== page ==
Generally, I’m drawn to a specific sound in a track; the vocals in Hold On pulled me in (as it did for everyone I think), and that bassline in The Chain is what pulled me to that one. Normally I sit on the idea for remixing a track for a long time before finally doing it. I have a playlist on Spotify of tracks I think would be fun to remix, and just skim through that when I’m in the mood / too lazy to make an original. I really love doing remixes and bootlegs so I tend to do more of them than originals aha.

When you’re sitting down in the studio and about to begin writing a new track, is there anything specific you do to get your creative juices flowing? Where do you find your inspiration as an artist?

The honest answer is no, there’s no ritual for me, I just get bored of doing nothing and pop open the DAW and start noodling around until I have an idea I like. Usually comes together incredibly fast then I scrap the idea after. I’ve always been inspired by the internet, if that’s weird underground music, or artwork, or just a random forum thread where someone said something funny and put me in a good mood I go with that.

Mikey Palermo

Since the beginning of the pandemic, many artists have expressed that they’ve experienced swings of creativity, writer’s block, and other mental hurdles. What have the past few months been like for you, and how have you kept producing during this time?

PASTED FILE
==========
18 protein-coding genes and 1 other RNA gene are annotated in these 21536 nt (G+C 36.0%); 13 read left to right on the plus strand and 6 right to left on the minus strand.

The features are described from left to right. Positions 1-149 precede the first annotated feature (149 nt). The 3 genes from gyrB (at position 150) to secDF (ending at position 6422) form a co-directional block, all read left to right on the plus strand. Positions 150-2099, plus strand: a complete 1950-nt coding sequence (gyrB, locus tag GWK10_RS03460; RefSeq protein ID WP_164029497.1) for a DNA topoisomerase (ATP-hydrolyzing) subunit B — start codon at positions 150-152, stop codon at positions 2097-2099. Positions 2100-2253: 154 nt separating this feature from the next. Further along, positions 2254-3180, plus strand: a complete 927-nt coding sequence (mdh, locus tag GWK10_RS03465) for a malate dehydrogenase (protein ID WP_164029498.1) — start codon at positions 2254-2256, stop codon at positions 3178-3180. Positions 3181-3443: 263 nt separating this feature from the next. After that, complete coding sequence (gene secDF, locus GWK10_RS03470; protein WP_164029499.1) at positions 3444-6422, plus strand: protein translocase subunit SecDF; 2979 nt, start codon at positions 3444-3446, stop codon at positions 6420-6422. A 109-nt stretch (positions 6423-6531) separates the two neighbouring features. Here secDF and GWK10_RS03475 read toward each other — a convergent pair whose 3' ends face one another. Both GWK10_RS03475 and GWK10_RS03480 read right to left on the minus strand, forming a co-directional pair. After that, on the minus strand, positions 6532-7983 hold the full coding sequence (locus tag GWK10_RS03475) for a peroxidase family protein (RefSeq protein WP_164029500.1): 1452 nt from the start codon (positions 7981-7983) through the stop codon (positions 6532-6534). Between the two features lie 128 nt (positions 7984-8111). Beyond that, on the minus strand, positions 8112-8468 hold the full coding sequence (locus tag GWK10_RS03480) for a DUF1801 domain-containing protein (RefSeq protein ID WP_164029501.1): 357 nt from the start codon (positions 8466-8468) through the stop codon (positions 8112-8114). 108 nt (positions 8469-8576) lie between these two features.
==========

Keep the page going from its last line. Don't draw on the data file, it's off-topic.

In the beginning I was making some of the most original and fun music I’ve ever made. Then I think like most creatives I hit a slump when I couldn’t see people for a while and hit that lonely peak. Slowly creeping out of it and getting back into the creative swing. Video games took over for a while.

Having played live shows and thrown some parties before the world dramatically changed, was there a significant adjustment in how you approached sets in the digital realm?

Not really, I wanted to bring that same energy I had facing a live crowd to the digital world, so I’d be dancing around my room acting a fool as if I was in the DJ booth. Always had the belief that if I’m not enjoying the music why should anyone else?

What’s your curation process like when you’re putting together a mix? Do you dig into some unreleased gems and dive into the depths of Beatport?

So I go through my promo inbox pretty regularly and pull from that, then try and find hidden gems on SoundCloud and such. Then hit Beatport and go back to 2012 and download music from there everyone’s forgotten about. Dump it all into iTunes and organize into playlists by month downloaded, then I have genre breakdowns that I’ve made up (Chunky House, Thick House, Wonky Bass, etc). Then build a playlist for each gig of a bunch of songs that I think will go well with the vibe of that show. Keep all those playlists on my USBs and I can generally remember the energy of that show or the vibe I went with if I need to change the energy on the fly.